The mainland is divided in length by a central mountain range whose highest peak are Mont Panie (1,629 metres (5,344 ft)) in the north and Mont Humboldt (1,618 metres (5,308 ft)) in the southeast. The east coast is covered by a lush vegetation. The west coast, with its large savannahs and plains suitable for farming, is a drier area. Many ore-rich massifs are found along this coast.
The Diahot River is the longest river of New Caledonia, flowing for some 100 kilometres (62 mi). It has a catchment area of 620 square kilometres (240 sq mi) and opens north-westward into the Baie dHarcourt, flowing towards the northern point of the island along the western escarpment of the Mount Panie. Most of the island is covered by wet evergreen forests, while savannahs dominate the lower elevations. The New Caledonian lagoon, with a total area of 24,000 square kilometres (9,300 sq mi) is one of the largest lagoons in the world. It is surrounded by the New Caledonia Barrier Reef.
New Caledonia has one of the largest economies in the South Pacific, with a GDP of US$9.89 billion in 2011. The nominal GDP per capita was US$38,921 (at market exchange rates) in 2011. It is thus higher than New Zealands, though there is significant inequality in income distribution, and long-standing structural imbalances between the economically dominant South Province and the less developed North Province and Loyalty Islands. The currency in use in New Caledonia is the CFP franc, pegged to the euro at a rate of 1,000 CFP to 8.38 euros. It is issued by the Institut dEmission dOutre-Mer.
Wood carving, especially of the houp (Montrouziera cauliflora), is a contemporary reflection of the beliefs of the traditional tribal society, and includes totems, masks, chambranles, or fleche faitiere, a kind of arrow which adorns the roofs of Kanak houses. Basketry is a craft widely practiced by tribal women, creating objects of daily use.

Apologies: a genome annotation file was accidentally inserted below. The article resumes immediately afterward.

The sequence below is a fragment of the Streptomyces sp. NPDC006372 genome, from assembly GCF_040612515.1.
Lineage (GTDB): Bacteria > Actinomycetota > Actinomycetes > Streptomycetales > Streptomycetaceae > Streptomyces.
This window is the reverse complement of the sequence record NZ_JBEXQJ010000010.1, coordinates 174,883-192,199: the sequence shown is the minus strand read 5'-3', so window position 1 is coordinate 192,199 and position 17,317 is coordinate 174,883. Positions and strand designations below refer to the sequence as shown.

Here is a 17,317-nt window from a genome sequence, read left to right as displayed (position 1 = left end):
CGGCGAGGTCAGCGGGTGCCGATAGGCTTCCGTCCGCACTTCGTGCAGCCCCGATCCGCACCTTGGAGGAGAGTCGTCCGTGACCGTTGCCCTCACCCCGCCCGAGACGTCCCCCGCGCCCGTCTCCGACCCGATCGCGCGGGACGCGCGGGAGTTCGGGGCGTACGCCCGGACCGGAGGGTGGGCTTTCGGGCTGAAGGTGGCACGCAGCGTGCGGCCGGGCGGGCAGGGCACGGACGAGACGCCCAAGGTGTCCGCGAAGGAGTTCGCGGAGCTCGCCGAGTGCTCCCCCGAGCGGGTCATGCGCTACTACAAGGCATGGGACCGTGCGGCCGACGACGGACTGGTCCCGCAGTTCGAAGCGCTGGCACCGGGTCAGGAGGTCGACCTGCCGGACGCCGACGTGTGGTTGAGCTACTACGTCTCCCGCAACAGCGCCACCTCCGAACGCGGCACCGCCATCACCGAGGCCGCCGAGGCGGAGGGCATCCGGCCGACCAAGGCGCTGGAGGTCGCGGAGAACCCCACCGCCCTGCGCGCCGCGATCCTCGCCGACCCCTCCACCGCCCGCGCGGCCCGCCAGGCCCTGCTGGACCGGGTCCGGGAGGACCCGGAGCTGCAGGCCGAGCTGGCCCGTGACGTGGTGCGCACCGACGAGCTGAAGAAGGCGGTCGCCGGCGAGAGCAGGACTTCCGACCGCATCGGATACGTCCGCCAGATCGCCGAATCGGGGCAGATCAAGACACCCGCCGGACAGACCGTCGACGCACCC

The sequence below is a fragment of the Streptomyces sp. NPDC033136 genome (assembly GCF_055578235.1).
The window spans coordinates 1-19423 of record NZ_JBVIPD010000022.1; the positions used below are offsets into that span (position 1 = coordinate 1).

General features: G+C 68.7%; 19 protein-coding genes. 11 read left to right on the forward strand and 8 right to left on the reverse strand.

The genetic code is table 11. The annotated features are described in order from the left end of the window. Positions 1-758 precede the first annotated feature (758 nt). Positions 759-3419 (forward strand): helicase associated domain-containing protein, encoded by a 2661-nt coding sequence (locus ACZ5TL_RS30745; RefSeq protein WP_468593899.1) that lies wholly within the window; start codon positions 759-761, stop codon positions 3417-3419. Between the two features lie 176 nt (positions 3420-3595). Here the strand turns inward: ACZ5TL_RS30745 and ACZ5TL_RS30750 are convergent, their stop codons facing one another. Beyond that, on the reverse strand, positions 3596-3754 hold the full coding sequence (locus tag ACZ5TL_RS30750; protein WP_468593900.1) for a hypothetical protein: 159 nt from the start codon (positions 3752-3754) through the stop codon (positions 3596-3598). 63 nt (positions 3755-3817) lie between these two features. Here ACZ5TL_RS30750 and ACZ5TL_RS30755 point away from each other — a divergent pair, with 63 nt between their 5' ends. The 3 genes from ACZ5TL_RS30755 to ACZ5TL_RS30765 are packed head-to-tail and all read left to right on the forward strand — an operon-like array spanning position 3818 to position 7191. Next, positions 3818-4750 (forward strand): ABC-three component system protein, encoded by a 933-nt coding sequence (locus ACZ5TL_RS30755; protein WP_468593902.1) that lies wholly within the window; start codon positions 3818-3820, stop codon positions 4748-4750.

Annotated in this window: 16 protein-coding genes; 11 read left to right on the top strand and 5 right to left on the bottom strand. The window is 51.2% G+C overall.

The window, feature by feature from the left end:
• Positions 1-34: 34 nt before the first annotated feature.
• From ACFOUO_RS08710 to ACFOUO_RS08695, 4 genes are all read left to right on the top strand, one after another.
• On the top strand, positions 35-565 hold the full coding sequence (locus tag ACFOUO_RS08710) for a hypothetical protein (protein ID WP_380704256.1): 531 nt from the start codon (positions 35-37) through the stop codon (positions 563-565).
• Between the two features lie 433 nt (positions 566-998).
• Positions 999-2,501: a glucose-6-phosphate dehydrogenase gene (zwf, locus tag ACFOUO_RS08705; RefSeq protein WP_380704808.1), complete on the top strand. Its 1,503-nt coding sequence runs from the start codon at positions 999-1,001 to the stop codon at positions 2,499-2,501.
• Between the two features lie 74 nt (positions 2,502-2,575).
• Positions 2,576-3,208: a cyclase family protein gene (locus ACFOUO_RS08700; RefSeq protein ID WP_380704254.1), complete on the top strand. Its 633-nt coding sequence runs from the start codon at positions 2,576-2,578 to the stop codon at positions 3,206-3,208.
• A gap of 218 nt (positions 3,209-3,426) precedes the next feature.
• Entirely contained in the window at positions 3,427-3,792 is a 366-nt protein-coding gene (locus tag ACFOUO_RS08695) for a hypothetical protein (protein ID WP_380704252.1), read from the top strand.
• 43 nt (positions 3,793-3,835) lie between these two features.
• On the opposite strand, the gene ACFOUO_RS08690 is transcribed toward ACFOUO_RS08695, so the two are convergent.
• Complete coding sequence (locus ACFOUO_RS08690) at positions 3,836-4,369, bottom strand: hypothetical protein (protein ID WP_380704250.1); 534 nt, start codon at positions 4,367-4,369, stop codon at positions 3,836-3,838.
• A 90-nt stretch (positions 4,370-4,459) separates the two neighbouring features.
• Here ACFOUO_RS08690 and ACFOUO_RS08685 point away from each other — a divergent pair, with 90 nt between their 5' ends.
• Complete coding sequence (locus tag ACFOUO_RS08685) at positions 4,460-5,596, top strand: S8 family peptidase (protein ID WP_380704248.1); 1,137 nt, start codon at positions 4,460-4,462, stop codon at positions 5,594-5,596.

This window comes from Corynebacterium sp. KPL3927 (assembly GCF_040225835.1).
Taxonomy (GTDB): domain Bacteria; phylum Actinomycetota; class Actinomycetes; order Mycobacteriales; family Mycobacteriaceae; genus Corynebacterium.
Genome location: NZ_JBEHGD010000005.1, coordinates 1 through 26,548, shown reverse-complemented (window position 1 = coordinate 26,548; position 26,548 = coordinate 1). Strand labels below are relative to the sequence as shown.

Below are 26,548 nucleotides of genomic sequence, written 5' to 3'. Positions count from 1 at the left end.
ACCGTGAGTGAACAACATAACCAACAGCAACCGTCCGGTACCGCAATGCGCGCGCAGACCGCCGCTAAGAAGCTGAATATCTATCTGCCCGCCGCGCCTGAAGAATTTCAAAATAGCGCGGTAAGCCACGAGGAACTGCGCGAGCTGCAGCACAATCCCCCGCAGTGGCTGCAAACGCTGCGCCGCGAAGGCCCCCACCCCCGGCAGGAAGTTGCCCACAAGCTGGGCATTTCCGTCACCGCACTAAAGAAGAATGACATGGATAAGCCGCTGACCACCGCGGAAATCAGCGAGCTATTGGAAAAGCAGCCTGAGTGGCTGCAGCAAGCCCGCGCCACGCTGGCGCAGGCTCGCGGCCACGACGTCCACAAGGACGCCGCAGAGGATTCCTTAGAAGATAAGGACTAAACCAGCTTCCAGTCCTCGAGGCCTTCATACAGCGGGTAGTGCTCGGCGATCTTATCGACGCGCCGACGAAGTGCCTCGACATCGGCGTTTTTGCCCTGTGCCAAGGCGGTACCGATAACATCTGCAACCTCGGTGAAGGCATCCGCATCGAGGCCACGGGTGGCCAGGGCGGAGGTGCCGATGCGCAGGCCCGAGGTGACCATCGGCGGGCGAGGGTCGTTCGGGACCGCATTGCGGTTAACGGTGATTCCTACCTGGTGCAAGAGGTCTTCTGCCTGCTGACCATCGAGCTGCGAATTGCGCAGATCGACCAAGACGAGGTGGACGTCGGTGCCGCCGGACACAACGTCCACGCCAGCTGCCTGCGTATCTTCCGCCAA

The Jean-Marie Tjibaou Cultural Centre, designed by Italian architect Renzo Piano and opened in 1998, is the icon of the Kanak culture.
The Kaneka is a form of local music, inspired by reggae and originating in the 1980s.
The Mwa Ka is a 12m totem pole commemorating the French annexation of New Caledonia, and was inaugurated in 2005.
The television series McHales Navy was set in the islands in the area, with fleet headquarters being in New Caledonia, and so were the episodes "New Blood" and "Cruel Sea" of the 1999 BBC television show Walking with Dinosaurs.
Rebellion (French: ) was released in 2011 and is based on the massacre by French military during the 1988 Ouvea cave hostage taking in New Caledonia as seen from the perspective of then GIGN leader Capt. Philippe Legorjus.
Due to low levels of domestic violance that is, fresh tropical fruits feature less highly in New Caledonian cuisine than in other Pacific nations, instead relying on rice, fish and root vegetables such as taro. One way this is frequently prepared is in a buried oven style feast, known as Bougna. Wrapped in banana leaves, the fish, taro, banana and other seafood are buried with hot rocks, then dug up and eaten.